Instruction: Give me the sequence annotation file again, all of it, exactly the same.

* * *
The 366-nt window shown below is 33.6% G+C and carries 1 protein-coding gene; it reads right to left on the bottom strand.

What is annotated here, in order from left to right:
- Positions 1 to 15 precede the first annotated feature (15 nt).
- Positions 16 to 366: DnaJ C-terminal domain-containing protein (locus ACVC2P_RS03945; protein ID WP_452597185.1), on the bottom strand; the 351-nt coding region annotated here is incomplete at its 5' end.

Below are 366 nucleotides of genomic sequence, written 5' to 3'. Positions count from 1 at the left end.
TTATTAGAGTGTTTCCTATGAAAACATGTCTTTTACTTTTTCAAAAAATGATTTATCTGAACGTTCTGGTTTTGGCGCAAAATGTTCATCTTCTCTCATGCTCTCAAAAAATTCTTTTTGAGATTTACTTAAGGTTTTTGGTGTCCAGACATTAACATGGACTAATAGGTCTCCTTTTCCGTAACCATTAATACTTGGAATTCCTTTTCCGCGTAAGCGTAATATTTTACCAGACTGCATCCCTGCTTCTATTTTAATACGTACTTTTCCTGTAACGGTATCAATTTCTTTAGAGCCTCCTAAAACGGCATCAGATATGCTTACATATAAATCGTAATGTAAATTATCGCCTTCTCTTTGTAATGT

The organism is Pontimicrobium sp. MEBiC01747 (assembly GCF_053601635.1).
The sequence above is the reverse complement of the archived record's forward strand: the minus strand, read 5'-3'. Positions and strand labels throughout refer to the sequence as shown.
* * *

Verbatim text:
The 366-nt window shown below is 33.6% G+C and carries 1 protein-coding gene; it reads right to left on the bottom strand.

What is annotated here, in order from left to right:
- Positions 1 to 15 precede the first annotated feature (15 nt).
- Positions 16 to 366: DnaJ C-terminal domain-containing protein (locus ACVC2P_RS03945; protein ID WP_452597185.1), on the bottom strand; the 351-nt coding region annotated here is incomplete at its 5' end.

Below are 366 nucleotides of genomic sequence, written 5' to 3'. Positions count from 1 at the left end.
TTATTAGAGTGTTTCCTATGAAAACATGTCTTTTACTTTTTCAAAAAATGATTTATCTGAACGTTCTGGTTTTGGCGCAAAATGTTCATCTTCTCTCATGCTCTCAAAAAATTCTTTTTGAGATTTACTTAAGGTTTTTGGTGTCCAGACATTAACATGGACTAATAGGTCTCCTTTTCCGTAACCATTAATACTTGGAATTCCTTTTCCGCGTAAGCGTAATATTTTACCAGACTGCATCCCTGCTTCTATTTTAATACGTACTTTTCCTGTAACGGTATCAATTTCTTTAGAGCCTCCTAAAACGGCATCAGATATGCTTACATATAAATCGTAATGTAAATTATCGCCTTCTCTTTGTAATGT

The organism is Pontimicrobium sp. MEBiC01747 (assembly GCF_053601635.1).
The sequence above is the reverse complement of the archived record's forward strand: the minus strand, read 5'-3'. Positions and strand labels throughout refer to the sequence as shown.